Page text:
Plains, Georgia: Boyhood Home of President Jimmy Carter

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At first, the thought of visiting the boyhood home of a former president didn’t seem very exciting to me.  But, while on my way back to Florida, I found myself in Jimmy Carter’s old neighborhood of Plains, Georgia — a tiny farming town so small and out-of-the-way, there was a good chance I’d never be there again.  It just didn’t seem right to drive by the old Carter homestead without at least stopping to snap a few pictures. That’s all I thought I would do, because after all, visiting a president’s boyhood home didn’t seem very exciting.

I ended up spending nearly an hour there — and it turned into one of the most rewarding stops of my trip.

President Carter moved into this simple middle-class farmhouse in 1928, when he was four years old.  He was actually the first one inside: since his father had forgotten the keys to the new home, young Jimmy had to crawl through the window.  The family never locked the doors again.

The Carter Home stands along Old US 280 and the railroad tracks, at a train stop called Archery (about three miles from Plains, Georgia).  17 acres of the Carters’ original 360 acres are now owned by the National Park Service.  Visitors park in the back — but the tour begins with a walk inside the home.

As I mentioned, my plan was to walk around quickly, take a few pictures, and get back on the road for my very long drive home.  As I approached the house, I walked up to a tour group of about four people that had just formed.  It would have been rude to walk past them, so I joined the group, while fretting about the time I was wasting.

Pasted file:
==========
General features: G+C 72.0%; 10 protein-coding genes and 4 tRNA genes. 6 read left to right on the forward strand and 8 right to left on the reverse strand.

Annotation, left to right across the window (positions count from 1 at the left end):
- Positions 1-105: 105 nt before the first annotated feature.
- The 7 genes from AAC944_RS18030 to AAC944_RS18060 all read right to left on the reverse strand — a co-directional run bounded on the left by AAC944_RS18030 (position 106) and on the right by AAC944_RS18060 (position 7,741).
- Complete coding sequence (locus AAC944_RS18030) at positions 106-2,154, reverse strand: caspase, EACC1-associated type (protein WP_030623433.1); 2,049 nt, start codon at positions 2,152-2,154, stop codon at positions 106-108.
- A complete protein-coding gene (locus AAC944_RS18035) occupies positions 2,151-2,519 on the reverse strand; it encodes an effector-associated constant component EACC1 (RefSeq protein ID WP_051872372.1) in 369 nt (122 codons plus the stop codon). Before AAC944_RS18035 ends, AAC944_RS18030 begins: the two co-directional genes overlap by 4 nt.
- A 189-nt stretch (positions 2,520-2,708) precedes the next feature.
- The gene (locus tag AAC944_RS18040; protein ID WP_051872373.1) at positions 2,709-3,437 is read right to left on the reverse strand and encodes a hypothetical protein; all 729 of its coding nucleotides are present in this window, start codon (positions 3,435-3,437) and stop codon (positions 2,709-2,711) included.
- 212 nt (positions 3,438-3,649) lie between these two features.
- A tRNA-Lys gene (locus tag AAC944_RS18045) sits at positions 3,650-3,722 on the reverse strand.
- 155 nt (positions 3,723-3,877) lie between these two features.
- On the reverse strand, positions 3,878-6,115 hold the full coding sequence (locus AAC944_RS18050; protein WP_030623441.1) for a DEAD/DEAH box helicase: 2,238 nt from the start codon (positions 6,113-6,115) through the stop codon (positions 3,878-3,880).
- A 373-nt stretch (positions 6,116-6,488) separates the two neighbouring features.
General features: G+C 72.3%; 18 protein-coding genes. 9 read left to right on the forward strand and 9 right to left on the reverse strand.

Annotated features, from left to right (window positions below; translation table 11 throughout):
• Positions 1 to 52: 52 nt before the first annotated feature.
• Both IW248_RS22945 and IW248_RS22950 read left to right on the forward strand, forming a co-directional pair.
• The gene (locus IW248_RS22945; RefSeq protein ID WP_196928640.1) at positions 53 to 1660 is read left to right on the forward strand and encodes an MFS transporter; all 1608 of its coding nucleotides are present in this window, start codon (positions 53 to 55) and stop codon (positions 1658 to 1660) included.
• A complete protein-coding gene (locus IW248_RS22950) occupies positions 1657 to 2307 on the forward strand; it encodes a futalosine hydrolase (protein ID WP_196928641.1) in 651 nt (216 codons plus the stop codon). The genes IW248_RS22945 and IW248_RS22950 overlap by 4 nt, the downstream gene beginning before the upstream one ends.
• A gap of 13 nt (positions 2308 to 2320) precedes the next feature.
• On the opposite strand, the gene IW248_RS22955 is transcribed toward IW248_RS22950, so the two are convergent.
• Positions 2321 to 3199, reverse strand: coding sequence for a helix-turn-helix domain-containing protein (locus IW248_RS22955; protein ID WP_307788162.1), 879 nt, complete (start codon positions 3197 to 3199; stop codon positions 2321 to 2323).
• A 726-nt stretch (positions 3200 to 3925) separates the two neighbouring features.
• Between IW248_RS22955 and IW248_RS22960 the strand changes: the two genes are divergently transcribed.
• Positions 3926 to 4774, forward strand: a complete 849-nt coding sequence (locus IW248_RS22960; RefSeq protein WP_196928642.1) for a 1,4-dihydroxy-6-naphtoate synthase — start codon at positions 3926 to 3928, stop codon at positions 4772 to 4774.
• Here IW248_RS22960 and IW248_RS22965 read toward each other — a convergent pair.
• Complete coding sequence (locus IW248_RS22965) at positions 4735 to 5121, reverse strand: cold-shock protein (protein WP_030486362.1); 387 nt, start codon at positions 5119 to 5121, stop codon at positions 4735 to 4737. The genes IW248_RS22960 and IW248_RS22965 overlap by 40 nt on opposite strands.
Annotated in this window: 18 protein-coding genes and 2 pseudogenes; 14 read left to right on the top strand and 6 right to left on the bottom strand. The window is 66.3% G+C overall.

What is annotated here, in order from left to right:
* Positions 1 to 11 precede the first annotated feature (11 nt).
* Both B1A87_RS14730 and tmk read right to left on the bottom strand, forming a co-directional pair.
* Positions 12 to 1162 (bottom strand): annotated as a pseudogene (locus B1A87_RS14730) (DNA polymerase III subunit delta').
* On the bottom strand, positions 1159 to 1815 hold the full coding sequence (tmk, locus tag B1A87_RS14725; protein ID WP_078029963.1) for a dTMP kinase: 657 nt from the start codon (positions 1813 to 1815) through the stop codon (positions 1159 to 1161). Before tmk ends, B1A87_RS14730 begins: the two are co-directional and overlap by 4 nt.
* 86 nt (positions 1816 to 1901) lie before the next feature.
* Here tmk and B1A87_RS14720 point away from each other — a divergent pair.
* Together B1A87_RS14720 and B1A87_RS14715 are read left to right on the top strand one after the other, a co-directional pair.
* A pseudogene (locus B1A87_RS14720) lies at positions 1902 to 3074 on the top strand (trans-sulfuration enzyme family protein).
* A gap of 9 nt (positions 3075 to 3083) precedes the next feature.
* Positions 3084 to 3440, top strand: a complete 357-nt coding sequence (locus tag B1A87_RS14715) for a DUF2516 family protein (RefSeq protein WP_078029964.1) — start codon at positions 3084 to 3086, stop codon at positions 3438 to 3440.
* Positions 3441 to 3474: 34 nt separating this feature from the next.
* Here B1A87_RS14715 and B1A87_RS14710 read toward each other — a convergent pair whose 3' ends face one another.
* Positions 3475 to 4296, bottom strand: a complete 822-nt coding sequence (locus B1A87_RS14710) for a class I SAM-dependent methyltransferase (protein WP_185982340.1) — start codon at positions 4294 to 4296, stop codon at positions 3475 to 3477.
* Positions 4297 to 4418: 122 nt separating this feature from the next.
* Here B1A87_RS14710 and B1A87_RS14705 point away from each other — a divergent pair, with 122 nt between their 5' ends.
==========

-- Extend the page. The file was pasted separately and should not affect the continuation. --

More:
The park tour guide took us through the back door, and into the Carter home.  He didn’t just give us a tour, he painted a picture of what it was like for our 39th president to grow up here.  In this picture, he’s standing in the former bedroom of “Mr. Jimmy” — as the locals humbly call the former President.  The room looks much the same as it would have in the 1920’s and 30’s, with very few toys, and almost no decorations — but lots of books.

In the dining room, the dinner table is still set for the Carter family.

The Carter home didn’t have running water at first, but a bathroom was eventually added.  Check out the shower: that’s a bucket hanging overhead, with holes drilled in the bottom to create a showerhead!

The Carter Boyhood Home was purchased by the Downer family in 1949.  The Downers still own most of the property, except for the 17 acres they sold to the government in 1994.  The NPS “turned back the clock”, returning it to the days before electricity was installed.

The family farm has one unexpected amenity: a clay tennis court.  Carter played on this court as a boy, and carried his love of tennis all the way to Washington.

The “facilities” — the ones used before running water arrived — are out back.

A distant relative of a presidential pet, perhaps?